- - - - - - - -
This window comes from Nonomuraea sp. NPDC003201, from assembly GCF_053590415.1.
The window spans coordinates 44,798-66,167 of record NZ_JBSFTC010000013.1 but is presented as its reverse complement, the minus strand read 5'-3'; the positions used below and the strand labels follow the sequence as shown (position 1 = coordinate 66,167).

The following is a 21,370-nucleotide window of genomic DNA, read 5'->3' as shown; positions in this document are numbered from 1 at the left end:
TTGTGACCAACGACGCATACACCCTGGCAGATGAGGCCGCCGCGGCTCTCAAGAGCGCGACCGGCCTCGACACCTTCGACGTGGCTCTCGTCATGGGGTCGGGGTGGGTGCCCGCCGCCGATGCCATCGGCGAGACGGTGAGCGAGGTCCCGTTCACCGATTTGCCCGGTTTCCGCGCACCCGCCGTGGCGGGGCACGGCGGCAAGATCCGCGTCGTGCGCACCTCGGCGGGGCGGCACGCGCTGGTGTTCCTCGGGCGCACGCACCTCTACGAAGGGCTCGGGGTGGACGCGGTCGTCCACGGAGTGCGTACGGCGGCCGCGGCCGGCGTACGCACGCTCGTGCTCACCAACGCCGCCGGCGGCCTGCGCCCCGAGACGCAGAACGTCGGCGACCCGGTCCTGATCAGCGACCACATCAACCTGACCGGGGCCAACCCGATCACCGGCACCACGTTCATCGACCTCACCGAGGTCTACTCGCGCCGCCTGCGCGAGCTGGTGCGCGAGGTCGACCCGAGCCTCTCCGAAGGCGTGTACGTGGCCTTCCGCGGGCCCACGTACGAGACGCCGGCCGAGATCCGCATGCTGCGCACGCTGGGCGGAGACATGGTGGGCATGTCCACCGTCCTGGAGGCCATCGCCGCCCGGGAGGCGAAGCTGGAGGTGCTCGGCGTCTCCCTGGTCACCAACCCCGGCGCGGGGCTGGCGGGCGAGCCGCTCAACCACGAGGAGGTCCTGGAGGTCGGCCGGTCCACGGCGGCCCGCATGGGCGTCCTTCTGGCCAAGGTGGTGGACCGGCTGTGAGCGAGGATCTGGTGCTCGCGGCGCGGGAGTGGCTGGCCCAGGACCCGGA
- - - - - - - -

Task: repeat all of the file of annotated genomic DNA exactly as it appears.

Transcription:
This window comes from Nonomuraea sp. NPDC003201, from assembly GCF_053590415.1.
The window spans coordinates 44,798-66,167 of record NZ_JBSFTC010000013.1 but is presented as its reverse complement, the minus strand read 5'-3'; the positions used below and the strand labels follow the sequence as shown (position 1 = coordinate 66,167).

The following is a 21,370-nucleotide window of genomic DNA, read 5'->3' as shown; positions in this document are numbered from 1 at the left end:
TTGTGACCAACGACGCATACACCCTGGCAGATGAGGCCGCCGCGGCTCTCAAGAGCGCGACCGGCCTCGACACCTTCGACGTGGCTCTCGTCATGGGGTCGGGGTGGGTGCCCGCCGCCGATGCCATCGGCGAGACGGTGAGCGAGGTCCCGTTCACCGATTTGCCCGGTTTCCGCGCACCCGCCGTGGCGGGGCACGGCGGCAAGATCCGCGTCGTGCGCACCTCGGCGGGGCGGCACGCGCTGGTGTTCCTCGGGCGCACGCACCTCTACGAAGGGCTCGGGGTGGACGCGGTCGTCCACGGAGTGCGTACGGCGGCCGCGGCCGGCGTACGCACGCTCGTGCTCACCAACGCCGCCGGCGGCCTGCGCCCCGAGACGCAGAACGTCGGCGACCCGGTCCTGATCAGCGACCACATCAACCTGACCGGGGCCAACCCGATCACCGGCACCACGTTCATCGACCTCACCGAGGTCTACTCGCGCCGCCTGCGCGAGCTGGTGCGCGAGGTCGACCCGAGCCTCTCCGAAGGCGTGTACGTGGCCTTCCGCGGGCCCACGTACGAGACGCCGGCCGAGATCCGCATGCTGCGCACGCTGGGCGGAGACATGGTGGGCATGTCCACCGTCCTGGAGGCCATCGCCGCCCGGGAGGCGAAGCTGGAGGTGCTCGGCGTCTCCCTGGTCACCAACCCCGGCGCGGGGCTGGCGGGCGAGCCGCTCAACCACGAGGAGGTCCTGGAGGTCGGCCGGTCCACGGCGGCCCGCATGGGCGTCCTTCTGGCCAAGGTGGTGGACCGGCTGTGAGCGAGGATCTGGTGCTCGCGGCGCGGGAGTGGCTGGCCCAGGACCCGGA